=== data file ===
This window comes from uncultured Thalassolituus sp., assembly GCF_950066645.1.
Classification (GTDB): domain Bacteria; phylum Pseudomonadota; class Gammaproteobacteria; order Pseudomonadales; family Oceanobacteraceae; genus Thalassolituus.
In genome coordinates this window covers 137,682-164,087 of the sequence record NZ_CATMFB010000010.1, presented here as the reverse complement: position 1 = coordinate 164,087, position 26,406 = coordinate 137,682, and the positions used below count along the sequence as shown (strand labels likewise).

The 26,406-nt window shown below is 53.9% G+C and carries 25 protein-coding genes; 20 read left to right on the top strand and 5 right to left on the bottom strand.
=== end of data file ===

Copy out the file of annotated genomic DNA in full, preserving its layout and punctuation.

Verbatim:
This window comes from uncultured Thalassolituus sp., assembly GCF_950066645.1.
Classification (GTDB): domain Bacteria; phylum Pseudomonadota; class Gammaproteobacteria; order Pseudomonadales; family Oceanobacteraceae; genus Thalassolituus.
In genome coordinates this window covers 137,682-164,087 of the sequence record NZ_CATMFB010000010.1, presented here as the reverse complement: position 1 = coordinate 164,087, position 26,406 = coordinate 137,682, and the positions used below count along the sequence as shown (strand labels likewise).

The 26,406-nt window shown below is 53.9% G+C and carries 25 protein-coding genes; 20 read left to right on the top strand and 5 right to left on the bottom strand.